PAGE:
After I finished speaking, I quietly returned to my seat. I had been nervous, but overall I felt it had gone quite well. Following the dean's address, two students presented their enrollment declarations. They boldly proclaimed their determination to learn as leaders of change and creativity and to contribute to society. I was deeply moved.

Then, each student stood up and introduced themselves as their names were called out.  Intermittent laughter broke up the nervousness, and each introduction highlighted the individuality of the students. The common thing I observed in each student was a genuine enthusiasm and a solid character. Each faculty and staff member was also called out by name to share a brief word of greeting. With each statement, you could feel the depth of commitment to build a solid graduate program.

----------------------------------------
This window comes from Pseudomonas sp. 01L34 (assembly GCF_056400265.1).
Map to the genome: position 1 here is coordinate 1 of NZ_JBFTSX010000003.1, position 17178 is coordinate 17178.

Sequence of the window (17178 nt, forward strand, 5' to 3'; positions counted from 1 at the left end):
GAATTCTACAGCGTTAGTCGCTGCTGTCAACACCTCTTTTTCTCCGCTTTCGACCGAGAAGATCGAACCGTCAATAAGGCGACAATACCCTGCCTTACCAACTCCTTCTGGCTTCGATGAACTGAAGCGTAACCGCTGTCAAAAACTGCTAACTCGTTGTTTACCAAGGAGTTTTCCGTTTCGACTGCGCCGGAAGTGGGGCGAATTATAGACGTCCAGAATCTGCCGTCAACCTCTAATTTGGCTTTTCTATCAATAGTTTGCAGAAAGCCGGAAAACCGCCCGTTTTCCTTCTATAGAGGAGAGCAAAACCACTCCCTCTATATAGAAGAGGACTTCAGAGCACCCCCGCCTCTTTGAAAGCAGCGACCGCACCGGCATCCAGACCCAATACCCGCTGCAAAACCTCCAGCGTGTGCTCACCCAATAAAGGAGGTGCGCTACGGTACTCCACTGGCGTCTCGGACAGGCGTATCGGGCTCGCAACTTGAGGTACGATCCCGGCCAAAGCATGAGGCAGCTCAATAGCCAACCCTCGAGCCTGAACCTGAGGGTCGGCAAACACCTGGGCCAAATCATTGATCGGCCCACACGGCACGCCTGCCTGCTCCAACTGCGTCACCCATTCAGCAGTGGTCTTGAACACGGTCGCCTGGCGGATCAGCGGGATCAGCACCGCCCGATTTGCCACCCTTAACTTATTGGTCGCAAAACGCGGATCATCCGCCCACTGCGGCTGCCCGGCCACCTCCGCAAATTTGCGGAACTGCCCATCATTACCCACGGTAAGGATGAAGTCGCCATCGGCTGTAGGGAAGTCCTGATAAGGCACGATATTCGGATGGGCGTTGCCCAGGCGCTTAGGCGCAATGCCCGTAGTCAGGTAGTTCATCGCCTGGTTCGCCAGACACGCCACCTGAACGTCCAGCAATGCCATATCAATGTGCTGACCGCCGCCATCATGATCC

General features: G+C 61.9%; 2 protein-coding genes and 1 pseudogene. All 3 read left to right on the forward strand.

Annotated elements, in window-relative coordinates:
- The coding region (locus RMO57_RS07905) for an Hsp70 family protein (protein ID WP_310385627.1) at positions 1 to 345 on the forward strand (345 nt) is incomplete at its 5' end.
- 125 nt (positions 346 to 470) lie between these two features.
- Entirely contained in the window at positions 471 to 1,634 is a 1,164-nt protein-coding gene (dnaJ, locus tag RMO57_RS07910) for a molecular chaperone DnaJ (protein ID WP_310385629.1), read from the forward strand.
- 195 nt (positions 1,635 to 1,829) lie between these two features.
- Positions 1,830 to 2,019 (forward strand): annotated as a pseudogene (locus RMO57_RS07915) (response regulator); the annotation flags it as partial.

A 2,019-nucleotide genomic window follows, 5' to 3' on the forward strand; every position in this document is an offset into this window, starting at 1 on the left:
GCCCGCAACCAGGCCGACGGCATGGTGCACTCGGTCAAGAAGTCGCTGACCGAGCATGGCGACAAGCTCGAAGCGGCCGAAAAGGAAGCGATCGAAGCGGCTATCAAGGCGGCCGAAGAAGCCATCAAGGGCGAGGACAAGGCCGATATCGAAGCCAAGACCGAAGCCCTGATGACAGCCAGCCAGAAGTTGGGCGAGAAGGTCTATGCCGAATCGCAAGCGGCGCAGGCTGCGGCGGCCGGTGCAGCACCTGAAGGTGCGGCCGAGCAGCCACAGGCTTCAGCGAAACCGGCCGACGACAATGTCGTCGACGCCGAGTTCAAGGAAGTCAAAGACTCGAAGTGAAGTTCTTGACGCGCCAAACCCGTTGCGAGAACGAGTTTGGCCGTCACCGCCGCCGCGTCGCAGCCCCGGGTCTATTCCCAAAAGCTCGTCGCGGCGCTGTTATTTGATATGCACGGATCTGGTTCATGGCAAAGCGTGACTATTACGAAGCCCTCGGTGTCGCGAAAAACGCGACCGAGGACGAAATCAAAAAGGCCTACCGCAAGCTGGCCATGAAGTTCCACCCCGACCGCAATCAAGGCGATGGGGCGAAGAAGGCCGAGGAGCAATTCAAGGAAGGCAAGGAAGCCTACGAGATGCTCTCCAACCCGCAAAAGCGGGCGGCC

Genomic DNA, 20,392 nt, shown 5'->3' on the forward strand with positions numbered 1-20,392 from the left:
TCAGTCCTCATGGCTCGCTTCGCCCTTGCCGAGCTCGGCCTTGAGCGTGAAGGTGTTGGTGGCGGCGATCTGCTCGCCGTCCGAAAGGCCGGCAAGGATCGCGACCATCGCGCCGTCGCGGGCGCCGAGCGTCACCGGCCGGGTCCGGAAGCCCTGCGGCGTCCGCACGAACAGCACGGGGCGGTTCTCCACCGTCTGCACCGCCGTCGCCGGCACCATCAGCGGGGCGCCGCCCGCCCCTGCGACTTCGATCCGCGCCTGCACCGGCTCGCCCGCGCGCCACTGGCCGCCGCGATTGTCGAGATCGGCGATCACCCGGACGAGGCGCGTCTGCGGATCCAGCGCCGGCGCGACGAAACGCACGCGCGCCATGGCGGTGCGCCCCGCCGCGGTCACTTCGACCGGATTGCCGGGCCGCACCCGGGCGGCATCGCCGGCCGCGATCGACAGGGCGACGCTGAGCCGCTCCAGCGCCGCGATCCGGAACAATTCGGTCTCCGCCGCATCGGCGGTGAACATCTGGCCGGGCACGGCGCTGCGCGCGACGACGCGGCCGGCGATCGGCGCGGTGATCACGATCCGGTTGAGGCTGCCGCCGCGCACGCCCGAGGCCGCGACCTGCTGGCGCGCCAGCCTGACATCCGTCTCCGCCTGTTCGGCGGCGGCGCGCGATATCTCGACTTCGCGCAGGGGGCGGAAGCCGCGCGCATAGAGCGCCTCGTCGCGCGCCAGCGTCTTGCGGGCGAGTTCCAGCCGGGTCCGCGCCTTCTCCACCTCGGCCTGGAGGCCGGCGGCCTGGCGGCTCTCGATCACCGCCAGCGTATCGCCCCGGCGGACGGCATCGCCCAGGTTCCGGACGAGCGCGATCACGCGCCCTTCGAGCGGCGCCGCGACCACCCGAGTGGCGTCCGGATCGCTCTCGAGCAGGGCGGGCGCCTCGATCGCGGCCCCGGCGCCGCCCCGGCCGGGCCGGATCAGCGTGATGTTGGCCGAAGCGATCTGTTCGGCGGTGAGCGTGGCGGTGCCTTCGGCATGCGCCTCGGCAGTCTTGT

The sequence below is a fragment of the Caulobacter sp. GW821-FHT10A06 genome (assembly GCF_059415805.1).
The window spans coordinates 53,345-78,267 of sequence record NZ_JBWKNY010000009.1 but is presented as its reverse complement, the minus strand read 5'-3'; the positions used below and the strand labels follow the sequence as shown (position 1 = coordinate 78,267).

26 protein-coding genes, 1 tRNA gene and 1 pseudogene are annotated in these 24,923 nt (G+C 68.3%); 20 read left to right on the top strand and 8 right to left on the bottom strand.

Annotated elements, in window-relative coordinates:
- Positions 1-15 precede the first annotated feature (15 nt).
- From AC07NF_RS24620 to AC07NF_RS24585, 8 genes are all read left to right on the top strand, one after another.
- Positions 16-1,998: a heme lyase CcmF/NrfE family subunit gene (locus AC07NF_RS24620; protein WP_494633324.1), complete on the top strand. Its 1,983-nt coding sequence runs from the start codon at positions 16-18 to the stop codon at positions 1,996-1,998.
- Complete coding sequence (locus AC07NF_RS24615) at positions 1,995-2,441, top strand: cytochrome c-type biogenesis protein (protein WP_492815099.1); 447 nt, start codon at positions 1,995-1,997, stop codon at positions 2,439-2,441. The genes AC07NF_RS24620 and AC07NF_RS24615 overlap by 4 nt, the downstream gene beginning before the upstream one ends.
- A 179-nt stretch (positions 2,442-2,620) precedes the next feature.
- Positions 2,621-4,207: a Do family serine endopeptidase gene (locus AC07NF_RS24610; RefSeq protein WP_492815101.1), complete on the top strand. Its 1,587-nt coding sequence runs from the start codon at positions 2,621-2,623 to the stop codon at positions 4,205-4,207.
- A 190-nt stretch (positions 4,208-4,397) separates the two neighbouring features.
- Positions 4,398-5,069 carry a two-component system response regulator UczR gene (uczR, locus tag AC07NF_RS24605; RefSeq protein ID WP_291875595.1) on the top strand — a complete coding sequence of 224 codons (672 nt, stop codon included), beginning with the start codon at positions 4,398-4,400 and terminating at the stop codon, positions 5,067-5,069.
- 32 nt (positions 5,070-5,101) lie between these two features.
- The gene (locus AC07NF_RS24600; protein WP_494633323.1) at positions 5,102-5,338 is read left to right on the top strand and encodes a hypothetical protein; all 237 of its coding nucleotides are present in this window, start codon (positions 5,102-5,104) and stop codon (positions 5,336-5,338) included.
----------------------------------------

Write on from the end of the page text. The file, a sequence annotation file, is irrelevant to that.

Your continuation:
The ceremony then came to a close. It had been a somewhat unconventional, with everyone except family members having a chance to speak.

An informal reception was held in the adjoining lounge. The cherry blossoms could be seen out of the window, further enhancing the overall mood of the entrance ceremony. New students, family members, faculties, staff and GDBA seniors all enjoyed lunch together.

In this social gathering, after the photo session, GDBA seniors who had been kind enough to attend, shared their greetings, and then we invited family members to say a few words. In this way, everyone there had a chance say something.